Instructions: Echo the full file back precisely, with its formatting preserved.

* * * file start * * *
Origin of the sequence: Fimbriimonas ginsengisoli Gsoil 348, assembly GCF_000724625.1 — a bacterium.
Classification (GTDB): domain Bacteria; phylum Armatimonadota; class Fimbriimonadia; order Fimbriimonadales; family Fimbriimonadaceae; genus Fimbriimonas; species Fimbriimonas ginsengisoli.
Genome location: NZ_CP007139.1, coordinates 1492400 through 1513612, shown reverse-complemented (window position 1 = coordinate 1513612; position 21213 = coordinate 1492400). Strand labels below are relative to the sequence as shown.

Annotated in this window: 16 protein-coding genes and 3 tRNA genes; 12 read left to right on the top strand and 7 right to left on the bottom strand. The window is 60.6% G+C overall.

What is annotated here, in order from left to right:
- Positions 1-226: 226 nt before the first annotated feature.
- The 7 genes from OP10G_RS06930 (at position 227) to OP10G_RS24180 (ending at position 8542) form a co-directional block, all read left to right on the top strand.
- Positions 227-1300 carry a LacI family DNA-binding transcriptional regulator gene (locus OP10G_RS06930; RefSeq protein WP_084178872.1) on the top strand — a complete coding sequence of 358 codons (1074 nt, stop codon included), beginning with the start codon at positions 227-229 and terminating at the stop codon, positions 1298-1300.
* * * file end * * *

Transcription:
Origin of the sequence: Fimbriimonas ginsengisoli Gsoil 348, assembly GCF_000724625.1 — a bacterium.
Classification (GTDB): domain Bacteria; phylum Armatimonadota; class Fimbriimonadia; order Fimbriimonadales; family Fimbriimonadaceae; genus Fimbriimonas; species Fimbriimonas ginsengisoli.
Genome location: NZ_CP007139.1, coordinates 1492400 through 1513612, shown reverse-complemented (window position 1 = coordinate 1513612; position 21213 = coordinate 1492400). Strand labels below are relative to the sequence as shown.

Annotated in this window: 16 protein-coding genes and 3 tRNA genes; 12 read left to right on the top strand and 7 right to left on the bottom strand. The window is 60.6% G+C overall.

What is annotated here, in order from left to right:
- Positions 1-226: 226 nt before the first annotated feature.
- The 7 genes from OP10G_RS06930 (at position 227) to OP10G_RS24180 (ending at position 8542) form a co-directional block, all read left to right on the top strand.
- Positions 227-1300 carry a LacI family DNA-binding transcriptional regulator gene (locus OP10G_RS06930; RefSeq protein WP_084178872.1) on the top strand — a complete coding sequence of 358 codons (1074 nt, stop codon included), beginning with the start codon at positions 227-229 and terminating at the stop codon, positions 1298-1300.